Another day, another celebrity calling BS on Photoshopping.
Last week, everyone’s favorite DC fixer—the illustrious Olivia Pope…er, Kerry Washington—spoke out on Instagram about the fact that she hardly recognized herself on a recent cover of Adweek. But in true Olivia Pope fashion, the Scandal star addressed the retouching like a total classy pro. (It’s handled—as Washington’s alter-ego would say.)
So…You know me. I'm not one to be quiet about a magazine cover. I always celebrate it when a respected publication invites me to grace their pages. It's an honor. And a privilege. And ADWEEK is no exception. I love ADWEEK. It's a publication I appreciate. And learn from. I've long followed them on Twitter. And when they invited me to do a cover, I was excited and thrilled. And the truth is, I'm still excited. I'm proud of the article. And I like some of the inside images a great deal. But, I have to be honest…I was taken aback by the cover. Look, I'm no stranger to Photoshopping. It happens a lot. In a way, we have become a society of picture adjusters – who doesn't love a filter?!? And I don't always take these adjustments to task but I have had the opportunity to address the impact of my altered image in the past and I think it's a valuable conversation. Yesterday, however, I just felt weary. It felt strange to look at a picture of myself that is so different from what I look like when I look in the mirror. It's an unfortunate feeling. That being said. You all have been very kind and supportive. Also, as I've said, I'm very proud of the article. There are a few things we discussed in the interview that were left out. Things that are important to me (like: the importance of strong professional support and my awesome professional team) and I've been thinking about how to discuss those things with anyone who is interested, in an alternate forum. But until then…Grab this week's ADWEEK. Read it. I hope you enjoy it. And thank you for being patient with me while I figured out how to post this in a way that felt both celebratory and honest. XOXOXOX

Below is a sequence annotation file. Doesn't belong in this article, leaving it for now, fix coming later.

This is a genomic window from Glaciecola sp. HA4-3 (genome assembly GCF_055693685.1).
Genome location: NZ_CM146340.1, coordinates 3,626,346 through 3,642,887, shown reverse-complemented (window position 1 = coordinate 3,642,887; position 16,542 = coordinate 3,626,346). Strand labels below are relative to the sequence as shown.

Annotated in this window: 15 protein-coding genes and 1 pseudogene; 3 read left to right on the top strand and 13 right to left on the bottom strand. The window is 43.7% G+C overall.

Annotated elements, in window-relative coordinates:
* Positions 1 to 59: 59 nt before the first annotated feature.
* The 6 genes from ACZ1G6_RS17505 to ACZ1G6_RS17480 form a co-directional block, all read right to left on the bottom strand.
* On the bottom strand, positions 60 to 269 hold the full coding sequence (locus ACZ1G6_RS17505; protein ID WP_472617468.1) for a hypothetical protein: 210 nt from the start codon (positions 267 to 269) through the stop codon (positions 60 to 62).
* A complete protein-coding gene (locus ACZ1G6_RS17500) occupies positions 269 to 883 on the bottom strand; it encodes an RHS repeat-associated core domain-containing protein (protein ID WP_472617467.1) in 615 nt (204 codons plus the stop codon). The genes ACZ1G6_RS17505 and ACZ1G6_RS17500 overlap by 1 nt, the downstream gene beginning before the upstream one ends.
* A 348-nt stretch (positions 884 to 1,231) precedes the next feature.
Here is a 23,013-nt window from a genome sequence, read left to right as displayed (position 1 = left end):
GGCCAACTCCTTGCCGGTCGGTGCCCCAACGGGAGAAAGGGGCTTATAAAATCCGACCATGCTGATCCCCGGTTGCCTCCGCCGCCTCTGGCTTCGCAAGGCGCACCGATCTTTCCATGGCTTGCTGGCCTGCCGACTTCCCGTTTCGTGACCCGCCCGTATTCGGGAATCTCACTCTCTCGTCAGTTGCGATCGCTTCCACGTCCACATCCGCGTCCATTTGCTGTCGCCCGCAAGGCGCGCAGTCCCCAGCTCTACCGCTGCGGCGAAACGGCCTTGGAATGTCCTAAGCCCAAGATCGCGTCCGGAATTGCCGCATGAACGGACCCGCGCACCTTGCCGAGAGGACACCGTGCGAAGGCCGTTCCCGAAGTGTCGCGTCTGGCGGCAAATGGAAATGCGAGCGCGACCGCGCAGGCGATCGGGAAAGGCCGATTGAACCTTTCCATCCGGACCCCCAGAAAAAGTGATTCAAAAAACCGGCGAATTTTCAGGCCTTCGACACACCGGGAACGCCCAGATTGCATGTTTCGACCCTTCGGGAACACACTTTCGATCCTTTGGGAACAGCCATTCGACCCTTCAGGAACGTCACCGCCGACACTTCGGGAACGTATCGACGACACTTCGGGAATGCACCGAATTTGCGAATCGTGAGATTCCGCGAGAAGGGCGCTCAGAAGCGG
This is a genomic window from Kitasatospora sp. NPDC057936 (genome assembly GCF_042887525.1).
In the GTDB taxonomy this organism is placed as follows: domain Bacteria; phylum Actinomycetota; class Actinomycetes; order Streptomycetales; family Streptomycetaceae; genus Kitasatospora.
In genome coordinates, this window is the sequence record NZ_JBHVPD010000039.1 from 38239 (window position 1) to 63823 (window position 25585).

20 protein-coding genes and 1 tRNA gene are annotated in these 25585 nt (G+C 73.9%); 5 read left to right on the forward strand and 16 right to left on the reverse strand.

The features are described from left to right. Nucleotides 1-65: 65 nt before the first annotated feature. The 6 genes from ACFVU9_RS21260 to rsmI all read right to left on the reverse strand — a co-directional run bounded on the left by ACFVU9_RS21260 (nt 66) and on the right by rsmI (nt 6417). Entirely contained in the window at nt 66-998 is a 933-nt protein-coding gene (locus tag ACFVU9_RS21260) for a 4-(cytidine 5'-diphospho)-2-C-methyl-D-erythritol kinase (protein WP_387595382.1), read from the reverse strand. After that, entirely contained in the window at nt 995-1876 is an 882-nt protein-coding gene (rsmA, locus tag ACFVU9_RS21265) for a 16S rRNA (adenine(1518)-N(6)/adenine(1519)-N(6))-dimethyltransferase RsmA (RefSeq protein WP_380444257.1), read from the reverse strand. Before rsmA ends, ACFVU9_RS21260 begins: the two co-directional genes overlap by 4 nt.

“Look, I’m no stranger to Photoshopping. It happens a lot,” the actress wrote. “Yesterday, however, I just felt weary. It felt strange to look at a picture of myself that is so different from what I look like when I look in the mirror. It’s an unfortunate feeling.”
But for Washington, this wasn’t just another case of over-retouching. The actress appeared on Oprah Winfrey’s Super Soul Session Sunday to talk about the cover. “I was very taken aback and very uncomfortable about looking at an image that I did not recognize as myself,” she told Winfrey. “In a way, to be honest, I felt like that is not okay with me because that echoes that little girl who thought I wasn’t enough, and I know that I’m enough.”
While the actress, who will star as Anita Hill in the upcoming HBO film Confirmation, may have a killer career now, she told Winfrey the road to Olivia Pope-dom wasn’t easy, in large part because of her appearance and unwillingness to conform to Hollywood’s ideals. “In the beginning of my career, I was often told to fix things like fix your teeth, wear your hair differently or dress differently, or I was too ethnic or I didn’t speak black enough,” Washington says. “These were the reasons why I wasn’t making it in the beginning of my career.”
Washington explained that before Scandal, she did two other pilots for TV shows. “Both of them got picked up, but I was fired,” she told Winfrey. “I think [it was] because I’ve always been me. I didn’t really conform. I didn’t really change those things that people told me I had to change.”
But now? “Most of the beginning of my life, I was fighting the idea that I was not enough. That I had to be fixed,” Washington says. “I think I spent the first 20 years of my life trying to be someone else. I just don’t have the energy at this point.”
Kerry, we’d love to send you a little hit of positive energy: Try taking a stress-reducing “light bath” with Gabrielle Bernstein, or give yourself an extra dose of self-love.